South of Paris, woman prays for longtime friend injured at Bataclan

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People light candles in the shape of a cross and heart in Republique square in Paris Nov. 14 in memory of victims of terrorist attacks. Coordinated attacks the previous evening claimed the lives of 129 people. The Islamic State claimed responsibility. (CNS photo/Paul Haring)
People light candles in the shape of a cross and heart in Republique square in Paris Nov. 14 in memory of victims of terrorist attacks. Coordinated attacks the previous evening claimed the lives of 129 people. The Islamic State claimed responsibility. (CNS photo/Paul Haring)

MONTREAL (CNS) — Claire Bourjade can’t do anything but pray. The news came as a shock: Francois, a young man she’s known since he was a boy, took a bullet during the Bataclan attack in Paris Nov. 13.

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Bourjade, 59, a nurse, lives in a village near Toulouse, 365 miles south of Paris. She told Presence info she followed news of the terror attacks on television, after the soccer game she was watching was interrupted for a special broadcast.

“I experienced fear and a deep sorrow as I was overwhelmed by what was happening,” she said.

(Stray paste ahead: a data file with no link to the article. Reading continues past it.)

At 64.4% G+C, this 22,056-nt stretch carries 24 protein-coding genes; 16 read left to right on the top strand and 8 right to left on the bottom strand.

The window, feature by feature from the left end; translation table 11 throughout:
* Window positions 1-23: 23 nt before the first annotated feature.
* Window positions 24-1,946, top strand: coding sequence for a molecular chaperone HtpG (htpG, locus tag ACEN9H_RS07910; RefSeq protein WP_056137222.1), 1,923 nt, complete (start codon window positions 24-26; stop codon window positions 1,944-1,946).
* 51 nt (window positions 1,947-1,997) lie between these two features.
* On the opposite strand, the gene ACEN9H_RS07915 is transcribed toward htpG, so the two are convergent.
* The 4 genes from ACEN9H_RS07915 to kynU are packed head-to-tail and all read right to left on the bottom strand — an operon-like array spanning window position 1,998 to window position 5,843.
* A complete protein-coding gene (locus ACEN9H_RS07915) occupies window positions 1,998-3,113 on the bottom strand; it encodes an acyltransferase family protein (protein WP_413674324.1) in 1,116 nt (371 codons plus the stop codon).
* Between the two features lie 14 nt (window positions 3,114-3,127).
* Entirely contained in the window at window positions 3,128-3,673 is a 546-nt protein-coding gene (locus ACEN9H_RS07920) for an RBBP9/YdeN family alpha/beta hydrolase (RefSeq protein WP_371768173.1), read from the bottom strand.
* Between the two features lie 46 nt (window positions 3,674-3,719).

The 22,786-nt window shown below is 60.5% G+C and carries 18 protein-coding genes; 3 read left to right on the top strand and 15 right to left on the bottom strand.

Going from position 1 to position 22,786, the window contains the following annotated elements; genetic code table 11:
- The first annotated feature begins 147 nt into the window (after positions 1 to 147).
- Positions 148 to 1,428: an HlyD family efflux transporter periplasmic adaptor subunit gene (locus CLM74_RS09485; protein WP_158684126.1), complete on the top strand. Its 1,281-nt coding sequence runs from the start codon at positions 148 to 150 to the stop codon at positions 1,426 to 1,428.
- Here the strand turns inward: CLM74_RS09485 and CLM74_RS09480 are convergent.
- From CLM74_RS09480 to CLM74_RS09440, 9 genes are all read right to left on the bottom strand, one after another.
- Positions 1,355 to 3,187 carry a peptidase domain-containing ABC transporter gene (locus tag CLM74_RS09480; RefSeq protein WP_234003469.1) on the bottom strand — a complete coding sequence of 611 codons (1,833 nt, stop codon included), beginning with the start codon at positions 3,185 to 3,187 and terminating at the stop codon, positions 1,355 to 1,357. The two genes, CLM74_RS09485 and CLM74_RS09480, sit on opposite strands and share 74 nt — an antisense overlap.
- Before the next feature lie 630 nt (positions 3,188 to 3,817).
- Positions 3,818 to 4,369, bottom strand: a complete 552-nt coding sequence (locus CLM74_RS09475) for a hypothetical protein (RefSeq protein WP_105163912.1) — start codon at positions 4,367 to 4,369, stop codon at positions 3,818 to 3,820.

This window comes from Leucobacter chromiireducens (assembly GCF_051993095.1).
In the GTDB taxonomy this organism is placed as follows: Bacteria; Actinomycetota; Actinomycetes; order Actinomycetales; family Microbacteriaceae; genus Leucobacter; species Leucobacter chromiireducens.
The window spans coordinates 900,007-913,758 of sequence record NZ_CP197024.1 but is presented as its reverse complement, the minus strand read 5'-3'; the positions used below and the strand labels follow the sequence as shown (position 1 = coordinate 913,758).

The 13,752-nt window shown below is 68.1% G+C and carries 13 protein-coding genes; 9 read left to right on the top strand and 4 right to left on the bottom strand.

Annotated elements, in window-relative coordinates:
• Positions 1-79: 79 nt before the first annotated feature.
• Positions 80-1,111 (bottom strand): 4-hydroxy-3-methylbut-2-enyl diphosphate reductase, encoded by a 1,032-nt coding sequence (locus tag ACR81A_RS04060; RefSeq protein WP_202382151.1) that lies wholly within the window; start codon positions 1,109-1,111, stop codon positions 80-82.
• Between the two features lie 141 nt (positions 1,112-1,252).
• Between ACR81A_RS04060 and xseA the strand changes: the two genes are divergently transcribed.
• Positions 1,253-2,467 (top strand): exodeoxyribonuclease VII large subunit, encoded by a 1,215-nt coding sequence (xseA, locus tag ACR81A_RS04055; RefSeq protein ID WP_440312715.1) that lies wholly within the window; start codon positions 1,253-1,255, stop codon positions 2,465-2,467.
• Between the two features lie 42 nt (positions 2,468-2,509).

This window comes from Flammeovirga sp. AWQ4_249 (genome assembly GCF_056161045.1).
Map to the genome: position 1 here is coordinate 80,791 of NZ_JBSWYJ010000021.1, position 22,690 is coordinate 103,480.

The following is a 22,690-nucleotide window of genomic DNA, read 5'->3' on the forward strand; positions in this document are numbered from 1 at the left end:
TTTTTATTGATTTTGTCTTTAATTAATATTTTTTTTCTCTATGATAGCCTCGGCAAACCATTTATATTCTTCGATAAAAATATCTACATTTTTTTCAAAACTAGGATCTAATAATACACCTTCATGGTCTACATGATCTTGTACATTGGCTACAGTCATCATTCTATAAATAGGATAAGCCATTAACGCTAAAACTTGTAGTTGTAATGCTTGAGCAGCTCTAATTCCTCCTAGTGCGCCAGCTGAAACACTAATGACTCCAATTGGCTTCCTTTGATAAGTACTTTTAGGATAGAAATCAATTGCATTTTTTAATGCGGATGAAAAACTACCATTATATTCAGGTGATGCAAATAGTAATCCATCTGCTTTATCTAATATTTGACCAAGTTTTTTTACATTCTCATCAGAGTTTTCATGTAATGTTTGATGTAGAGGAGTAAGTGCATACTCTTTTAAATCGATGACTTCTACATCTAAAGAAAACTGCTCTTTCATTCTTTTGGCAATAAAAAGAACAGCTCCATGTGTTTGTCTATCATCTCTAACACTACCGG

The following morning, her friend called to say that Francois, now in his early 30s, was among those wounded. Bourjade, who has known him ever since he was 10, describes him as a calm man. He, too, was from southern France, but had to move to Paris for his work. She told Presence info she did not want to give too many details, out of respect for him and his family.

In the 48 hours after the attacks, Francois had multiple surgeries. A bullet hit his stomach and came out of his back, barely missing both his liver and his spine. However, his pelvis was shattered; he was put in an artificial coma.

“I think death is closing on him, but — with the help of faith — he might just make it. I hope!” Bourjade said.

When she was a young nurse, Bourjade lived in Paris for a few months. She was living with other young women she met through the Focolare movement. She said the times have changed, and young people go out more at night in Paris.

Most of the victims of the Bataclan attack were young people in their 20s or 30s. The attack was part of a series of coordinated attacks for which Islamic State claimed responsibility.

“Faith and life (are) stronger than everything,” Bourjade told Presence info. “If the strength is given to us, we must answer with love and peace.”

Bourjade, who was raised in a very strong Catholic family, said faith has seen her through the rough times in life.

“Even if sometimes I have doubts, faith helps me see things with more peace and hope. It also makes me see that those who did these crimes must have lacked a lot of love,” she said.

By Philippe Vaillancourt, Catholic News Service. Vaillancourt is editor-in-chief of Presence info based in Montreal.

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